So there's a darned good reason that a lot of the power and chemical process industry is starting to care about water issues again.

* The megacomplex of refinery and chemical plants in Jamnagar is owned by Reliance Heavy Industries. Yeah, probably no one got that.

Thursday, July 7, 2011

Humectants and BEEF

I cut most of the beef out of my diet about two years ago; that said, I'll admit that I still have a weakness for the occasional steak. And on the subject of steak, I recently found out something cool about biofuels and animal feed.

Animal feed supply is one of the biggest industries in the United States. Two of the biggest sources of animal feed, particularly for slaughter cattle, are DDGS (dried distiller's grains and solubles) and soy flour. DDGS is the dried byproduct of fermentation from grains, these days typically ethanol but including some beer manufacturers. It's such a huge source of feed that some ranches are now relocating to be near ethanol plants to take advantage of wet distiller's grains (WDG), which have a shorter shelf life but are cheaper since they don't need to be dried.

Soy flour is the other main source of feed; a tiny, TINY proportion of commercially grown soybeans goes to people. The remainder is crushed for its oil, with some having protein extracted by hexane washing, and is toasted and fed to cows. But powdered soy flour isn't directly edible, so typically a feedlot will add a humectant - a moisturizing agent - to make it possible for cows to eat.

Over the past 50 years, this was typically yellow grease. Yellow grease is nasty stuff - it's essentially what comes out of the frialator at restaurants. Most food outlets pay for their used oil to be disposed of by professional retrieval companies, which then sell it on the market. In recent years, yellow grease prices have gone up because it turns out it's an excellent feedstock for biodiesel. Well, not so excellent, since it's got catalyst poison making up 50% of its mass, but there are ways to get around that (no joke). Point is, it's cheaper than virgin oil by a lot, so the biodiesel manufacturers that are smart have equipped themselves to deal with this heavy feedstock.

At first, feedlot owners weren't too happy about that. But recently, feedlot owners have discovered that raw glycerin, a byproduct of the biodiesel process that contains about 50% water, lots of glycerin, and other contaminants, can be relatively cheaply processed without glycerin concentration - the energy-intensive step - to be a humectant for soy flour. And get this - turns out the cows like it even better, and it's cheaper than yellow grease anyway. The biodiesel manufacturers I talked to are currently giving it away for five and a half cents a gallon.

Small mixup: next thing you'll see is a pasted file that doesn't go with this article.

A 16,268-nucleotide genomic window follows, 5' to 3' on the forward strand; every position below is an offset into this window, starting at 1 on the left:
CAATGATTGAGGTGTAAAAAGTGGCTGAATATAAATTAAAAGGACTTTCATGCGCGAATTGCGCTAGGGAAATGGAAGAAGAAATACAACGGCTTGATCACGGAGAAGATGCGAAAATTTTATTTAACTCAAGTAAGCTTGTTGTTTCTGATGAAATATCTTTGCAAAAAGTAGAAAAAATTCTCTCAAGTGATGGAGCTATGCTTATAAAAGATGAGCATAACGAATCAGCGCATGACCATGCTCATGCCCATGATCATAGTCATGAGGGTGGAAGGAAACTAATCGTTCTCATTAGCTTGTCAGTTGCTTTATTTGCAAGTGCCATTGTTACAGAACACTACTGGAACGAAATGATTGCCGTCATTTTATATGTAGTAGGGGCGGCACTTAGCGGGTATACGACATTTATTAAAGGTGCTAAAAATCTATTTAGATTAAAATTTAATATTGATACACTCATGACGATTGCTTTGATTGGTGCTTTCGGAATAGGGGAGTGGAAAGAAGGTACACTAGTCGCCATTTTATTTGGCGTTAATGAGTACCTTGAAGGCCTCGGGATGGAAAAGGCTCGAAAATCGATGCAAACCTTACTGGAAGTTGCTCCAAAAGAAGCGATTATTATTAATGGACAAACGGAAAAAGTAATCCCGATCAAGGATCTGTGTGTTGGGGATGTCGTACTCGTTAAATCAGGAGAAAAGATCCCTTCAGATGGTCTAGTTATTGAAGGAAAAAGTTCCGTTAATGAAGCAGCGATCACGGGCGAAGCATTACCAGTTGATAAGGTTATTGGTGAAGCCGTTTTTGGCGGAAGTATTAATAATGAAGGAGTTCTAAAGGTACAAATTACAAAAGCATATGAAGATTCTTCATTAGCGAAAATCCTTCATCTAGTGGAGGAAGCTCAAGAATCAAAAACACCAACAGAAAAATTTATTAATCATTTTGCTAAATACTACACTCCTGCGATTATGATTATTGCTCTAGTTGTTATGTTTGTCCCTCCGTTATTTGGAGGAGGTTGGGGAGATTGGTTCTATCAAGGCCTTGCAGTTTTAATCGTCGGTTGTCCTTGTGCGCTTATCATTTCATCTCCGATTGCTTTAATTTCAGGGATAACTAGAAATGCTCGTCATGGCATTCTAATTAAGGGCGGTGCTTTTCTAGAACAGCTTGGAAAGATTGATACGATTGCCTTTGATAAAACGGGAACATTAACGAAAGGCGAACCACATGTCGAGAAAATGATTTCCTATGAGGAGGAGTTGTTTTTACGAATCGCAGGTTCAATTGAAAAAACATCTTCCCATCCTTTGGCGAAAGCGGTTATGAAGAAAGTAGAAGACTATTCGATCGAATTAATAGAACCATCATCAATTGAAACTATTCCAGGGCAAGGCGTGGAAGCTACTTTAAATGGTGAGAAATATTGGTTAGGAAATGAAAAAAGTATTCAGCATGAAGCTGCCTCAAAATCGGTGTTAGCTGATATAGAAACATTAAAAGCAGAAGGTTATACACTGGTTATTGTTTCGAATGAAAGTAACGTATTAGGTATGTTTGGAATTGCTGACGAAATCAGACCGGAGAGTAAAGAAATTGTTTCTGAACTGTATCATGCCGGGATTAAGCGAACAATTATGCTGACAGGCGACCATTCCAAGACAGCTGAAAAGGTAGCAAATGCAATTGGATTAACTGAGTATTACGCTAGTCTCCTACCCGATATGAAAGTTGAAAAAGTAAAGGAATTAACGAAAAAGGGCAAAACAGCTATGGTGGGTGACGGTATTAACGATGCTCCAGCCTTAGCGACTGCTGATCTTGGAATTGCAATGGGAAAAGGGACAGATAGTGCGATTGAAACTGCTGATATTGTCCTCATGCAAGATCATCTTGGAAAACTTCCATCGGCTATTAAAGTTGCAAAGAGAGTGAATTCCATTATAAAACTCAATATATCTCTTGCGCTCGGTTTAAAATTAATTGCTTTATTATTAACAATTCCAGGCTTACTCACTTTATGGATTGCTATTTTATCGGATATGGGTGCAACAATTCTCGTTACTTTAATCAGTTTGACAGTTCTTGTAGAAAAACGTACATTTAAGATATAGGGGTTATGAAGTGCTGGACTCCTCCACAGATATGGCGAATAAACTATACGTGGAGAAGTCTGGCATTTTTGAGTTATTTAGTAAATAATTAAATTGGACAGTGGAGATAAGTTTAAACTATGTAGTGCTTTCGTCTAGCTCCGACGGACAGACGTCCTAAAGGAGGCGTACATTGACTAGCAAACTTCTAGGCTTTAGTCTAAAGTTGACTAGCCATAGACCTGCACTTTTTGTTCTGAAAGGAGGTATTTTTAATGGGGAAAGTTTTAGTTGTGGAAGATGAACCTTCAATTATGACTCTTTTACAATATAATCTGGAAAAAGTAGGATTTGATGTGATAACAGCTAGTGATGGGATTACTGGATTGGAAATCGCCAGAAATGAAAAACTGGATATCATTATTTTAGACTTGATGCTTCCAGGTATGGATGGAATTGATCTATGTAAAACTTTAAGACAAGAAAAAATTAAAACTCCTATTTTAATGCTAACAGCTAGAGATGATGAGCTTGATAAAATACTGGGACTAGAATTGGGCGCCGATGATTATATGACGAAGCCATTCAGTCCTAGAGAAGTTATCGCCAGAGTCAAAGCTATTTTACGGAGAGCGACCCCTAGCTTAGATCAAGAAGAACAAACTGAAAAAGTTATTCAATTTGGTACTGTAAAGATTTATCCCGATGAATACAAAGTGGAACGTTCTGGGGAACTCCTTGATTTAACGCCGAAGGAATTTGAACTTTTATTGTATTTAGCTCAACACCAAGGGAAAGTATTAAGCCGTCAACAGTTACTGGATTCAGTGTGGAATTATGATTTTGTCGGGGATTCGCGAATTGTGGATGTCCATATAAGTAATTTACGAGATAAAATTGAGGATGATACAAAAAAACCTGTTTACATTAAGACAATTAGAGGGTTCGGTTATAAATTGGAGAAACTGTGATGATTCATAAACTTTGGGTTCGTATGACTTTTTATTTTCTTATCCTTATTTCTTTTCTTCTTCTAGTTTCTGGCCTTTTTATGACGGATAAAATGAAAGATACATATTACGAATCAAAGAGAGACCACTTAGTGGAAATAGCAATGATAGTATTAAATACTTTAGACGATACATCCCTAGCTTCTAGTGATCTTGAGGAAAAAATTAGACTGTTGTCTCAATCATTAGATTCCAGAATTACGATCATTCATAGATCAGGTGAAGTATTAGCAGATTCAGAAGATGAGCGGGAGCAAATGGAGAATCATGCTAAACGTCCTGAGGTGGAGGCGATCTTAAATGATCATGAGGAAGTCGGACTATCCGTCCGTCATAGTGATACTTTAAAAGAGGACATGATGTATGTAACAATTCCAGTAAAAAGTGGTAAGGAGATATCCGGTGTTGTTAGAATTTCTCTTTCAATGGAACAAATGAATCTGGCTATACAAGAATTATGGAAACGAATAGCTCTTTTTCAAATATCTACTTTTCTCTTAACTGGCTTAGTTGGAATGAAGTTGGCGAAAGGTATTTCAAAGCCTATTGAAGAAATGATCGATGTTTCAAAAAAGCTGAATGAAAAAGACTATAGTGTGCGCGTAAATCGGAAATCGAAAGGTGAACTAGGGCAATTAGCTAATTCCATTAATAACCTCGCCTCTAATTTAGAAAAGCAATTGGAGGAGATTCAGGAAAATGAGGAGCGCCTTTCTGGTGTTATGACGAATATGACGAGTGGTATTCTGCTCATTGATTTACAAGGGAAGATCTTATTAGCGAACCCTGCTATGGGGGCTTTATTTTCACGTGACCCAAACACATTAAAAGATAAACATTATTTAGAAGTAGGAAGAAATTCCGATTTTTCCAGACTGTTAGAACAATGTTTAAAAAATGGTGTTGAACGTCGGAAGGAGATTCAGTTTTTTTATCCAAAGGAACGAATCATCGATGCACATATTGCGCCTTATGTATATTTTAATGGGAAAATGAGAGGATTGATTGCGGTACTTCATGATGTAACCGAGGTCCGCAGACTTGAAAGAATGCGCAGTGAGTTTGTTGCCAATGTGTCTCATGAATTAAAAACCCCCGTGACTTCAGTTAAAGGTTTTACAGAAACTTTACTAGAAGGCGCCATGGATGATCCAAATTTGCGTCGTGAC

Considering I spent a good two years of my time at MIT trying to find a home for raw glycerin, this makes me very happy. Also it's great not to have my ribeye cut contain recycled Mickey D's. But more importantly, it's now providing an important secondary revenue source for biodiesel manufacturers, letting more of them continue producing even when diesel prices are low.

Wednesday, July 6, 2011

So I herd you liek screwing over Indonesia

Reading the latest edition of World Ethanol & Biofuels report makes me seriously wonder if Europe just wants to shoot itself in the foot. Among many other things, it just reimposed tariffs on imported biodiesel - not just a small one, but 400 Euros per tonne - to punish American manufacturers re-exporting through Canada, which apparently counts as European. There are no words in the English language to describe how stupid this is. The US has spare biodiesel capacity, to the tune of hundreds of millions of gallons per year, but almost no market. Europe has a ridiculous market - and the US already exports regular diesel to them - but somehow it seems fixated on preserving a few, low-skilled jobs, damn the consequences.

Let's get this straight: they allow imported oil with a nominal tariff, and imported American diesel with a nominal tariff, and have no problem with biodiesel, ostensibly because it reduces carbon emissions and stuff. But on the other hand, they let dozens of plants in the US than can produce this green fuel idle, to "preserve" uneconomical jobs in Europe... and spend more carbon to import the caustic soda needed... and don't build any spare capacity... and the net effect on the US biodiesel industry is called "rape." For the poor Indonesian biodiesel industry, which can't export biodiesel to the largest biodiesel market, yet has cheaper soda (from Australia), and is forced to instead export low value-added palm oil instead in exchange for slashing and burning its rainforests, this state of affairs is the same as for the US biodiesel industry, except with the words "no lube" appended.

And above it all European citizens are now complaining that biodiesel is too expensive.